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CT Scans of Baby Mammoths Reveal Ice Age Mystery

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Baby woolly mammoth CT scan

CT scan of baby woolly mammoth named Lyuba

LAS VEGAS—Computed tomography (CT) scans of two extraordinarily well-preserved baby woolly mammoths from Siberia have yielded startling new insights into these iconic Ice Age beasts. Previously examinations of the external features of the mammoths suggested that the two creatures were quite similar, exhibiting the same developmental stage and similar age at death. But the new full-body scans—the first ever obtained for largely intact mammoths—tell a different story. Researchers unveiled the new findings on November 5 at the annual meeting of the Society of Vertebrate Paleontology.

Both of the baby mammoths—dubbed Lyuba and Khroma--were recovered from Siberian permafrost, hence their remarkable state of preservation, which includes hair, skin and internal organs. Lyuba, discovered in 2007, died around 42,000 years ago; Khroma, found in 2009, is geologically older, although experts have yet to determine exactly when this individual lived.

CT scan of baby mammoths Lyuba and Khroma

CT scan of baby mammoths Lyuba and Khroma

Although the two babies look alike on the outside, the CT scans showed dramatic differences in the shape of the skull and limb bones. According to Ethan Shirley of the University of Michigan, lead author of the new study, Khroma's face is wider and more robust than Lyuba's and has a boney structure at the tip of the upper jaw that looks like a mustache; Lyuba, meanwhile, has longer forelimbs.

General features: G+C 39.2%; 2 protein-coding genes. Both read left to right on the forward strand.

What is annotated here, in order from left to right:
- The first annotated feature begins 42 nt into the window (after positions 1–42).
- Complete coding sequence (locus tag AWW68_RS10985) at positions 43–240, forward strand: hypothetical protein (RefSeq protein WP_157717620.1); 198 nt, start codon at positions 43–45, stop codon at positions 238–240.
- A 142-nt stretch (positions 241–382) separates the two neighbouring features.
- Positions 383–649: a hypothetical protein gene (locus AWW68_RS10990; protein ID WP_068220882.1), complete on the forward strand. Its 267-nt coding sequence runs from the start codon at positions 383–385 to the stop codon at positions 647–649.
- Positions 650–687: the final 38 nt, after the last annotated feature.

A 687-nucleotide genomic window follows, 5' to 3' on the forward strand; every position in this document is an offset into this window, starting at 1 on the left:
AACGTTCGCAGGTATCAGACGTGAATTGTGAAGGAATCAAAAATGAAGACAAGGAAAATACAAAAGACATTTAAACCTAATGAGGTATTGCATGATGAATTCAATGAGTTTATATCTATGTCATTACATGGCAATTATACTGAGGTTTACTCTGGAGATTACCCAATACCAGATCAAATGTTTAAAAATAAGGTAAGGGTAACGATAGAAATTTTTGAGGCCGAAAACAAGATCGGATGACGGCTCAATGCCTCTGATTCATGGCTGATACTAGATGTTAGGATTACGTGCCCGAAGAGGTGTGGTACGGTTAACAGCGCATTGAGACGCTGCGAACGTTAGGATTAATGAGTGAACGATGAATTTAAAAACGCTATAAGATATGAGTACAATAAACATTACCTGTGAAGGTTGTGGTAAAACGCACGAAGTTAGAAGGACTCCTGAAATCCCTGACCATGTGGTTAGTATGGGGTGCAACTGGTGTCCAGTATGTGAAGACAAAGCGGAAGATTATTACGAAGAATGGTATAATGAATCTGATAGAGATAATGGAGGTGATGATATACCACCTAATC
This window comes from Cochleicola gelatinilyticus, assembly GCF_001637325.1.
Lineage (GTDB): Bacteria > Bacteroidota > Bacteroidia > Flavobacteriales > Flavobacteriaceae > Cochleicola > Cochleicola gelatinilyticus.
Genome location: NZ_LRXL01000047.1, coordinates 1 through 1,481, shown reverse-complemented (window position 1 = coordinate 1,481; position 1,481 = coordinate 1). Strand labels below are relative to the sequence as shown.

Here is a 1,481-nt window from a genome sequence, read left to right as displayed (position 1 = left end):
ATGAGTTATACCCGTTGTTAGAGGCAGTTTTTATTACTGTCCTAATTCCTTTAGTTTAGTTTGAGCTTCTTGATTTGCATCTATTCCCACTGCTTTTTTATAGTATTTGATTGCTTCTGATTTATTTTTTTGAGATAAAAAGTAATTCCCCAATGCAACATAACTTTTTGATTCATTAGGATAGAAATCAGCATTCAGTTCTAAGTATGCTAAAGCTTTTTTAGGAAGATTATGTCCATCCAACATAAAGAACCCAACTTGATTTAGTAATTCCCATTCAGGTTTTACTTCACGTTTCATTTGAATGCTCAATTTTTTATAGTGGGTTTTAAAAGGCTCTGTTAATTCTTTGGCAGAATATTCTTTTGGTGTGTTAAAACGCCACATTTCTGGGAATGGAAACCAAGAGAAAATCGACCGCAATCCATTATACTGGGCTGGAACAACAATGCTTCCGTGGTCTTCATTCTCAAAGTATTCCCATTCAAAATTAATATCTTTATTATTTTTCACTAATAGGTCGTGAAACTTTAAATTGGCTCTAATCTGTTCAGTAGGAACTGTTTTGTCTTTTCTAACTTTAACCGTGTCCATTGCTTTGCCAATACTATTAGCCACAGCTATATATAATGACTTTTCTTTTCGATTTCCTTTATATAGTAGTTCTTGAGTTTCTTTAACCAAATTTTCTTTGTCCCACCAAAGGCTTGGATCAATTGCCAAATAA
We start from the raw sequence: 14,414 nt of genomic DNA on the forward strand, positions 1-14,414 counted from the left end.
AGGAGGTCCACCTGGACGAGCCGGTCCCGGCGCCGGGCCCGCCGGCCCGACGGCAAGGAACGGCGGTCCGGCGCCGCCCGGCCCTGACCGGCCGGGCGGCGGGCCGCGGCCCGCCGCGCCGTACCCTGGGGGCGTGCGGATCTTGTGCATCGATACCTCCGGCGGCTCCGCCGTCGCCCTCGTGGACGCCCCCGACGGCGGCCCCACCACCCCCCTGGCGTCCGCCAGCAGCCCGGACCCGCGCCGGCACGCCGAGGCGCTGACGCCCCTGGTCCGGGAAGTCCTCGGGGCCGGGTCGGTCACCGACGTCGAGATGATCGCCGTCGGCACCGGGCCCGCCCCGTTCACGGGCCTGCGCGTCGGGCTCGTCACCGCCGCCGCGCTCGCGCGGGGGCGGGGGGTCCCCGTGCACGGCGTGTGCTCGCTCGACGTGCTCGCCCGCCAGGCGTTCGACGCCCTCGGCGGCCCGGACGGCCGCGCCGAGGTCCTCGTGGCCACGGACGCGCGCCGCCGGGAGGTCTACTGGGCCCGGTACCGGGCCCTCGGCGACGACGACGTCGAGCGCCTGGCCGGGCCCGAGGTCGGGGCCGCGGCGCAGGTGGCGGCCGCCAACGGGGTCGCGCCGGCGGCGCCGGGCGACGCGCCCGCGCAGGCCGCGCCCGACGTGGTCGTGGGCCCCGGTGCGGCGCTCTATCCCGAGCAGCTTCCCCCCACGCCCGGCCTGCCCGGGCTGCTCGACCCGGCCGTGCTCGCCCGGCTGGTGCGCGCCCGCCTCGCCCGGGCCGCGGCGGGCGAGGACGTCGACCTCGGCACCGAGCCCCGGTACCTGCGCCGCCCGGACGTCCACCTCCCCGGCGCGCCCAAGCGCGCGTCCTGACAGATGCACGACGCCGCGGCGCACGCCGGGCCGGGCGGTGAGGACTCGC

Skull of baby mammoth Khroma

CT of baby woolly mammoth Khroma's skull

Although the CT results were surprising, Shirley and his colleagues thought they had an explanation. Physical examination had established that Lyuba was female, and suggested that Khroma was male. So the researchers initially chalked up the newly observed differences in internal anatomy to variation between the sexes. But when they took a closer look at the sex organs in the CT scans, they found features of the soft tissues of the urogenital tract that indicate Khroma was actually a female.

The new results "complicate our view of mammoth development" and suggests that there may be more variability in developmental timing than previously thought, remarks team member Daniel Fisher of the University of Michigan. The differences between the two female baby mammoths could indicate that they belonged to different species. Alternatively, woolly mammoth anatomy may have varied through time and from region to region.

 

Images courtesy of International Mammoth Committee; CT scans by Ford Motor Company, USA, and Centre hospitalier Emile Roux, Le Puy-en-Velay, France

The views expressed are those of the author and are not necessarily those of Scientific American.

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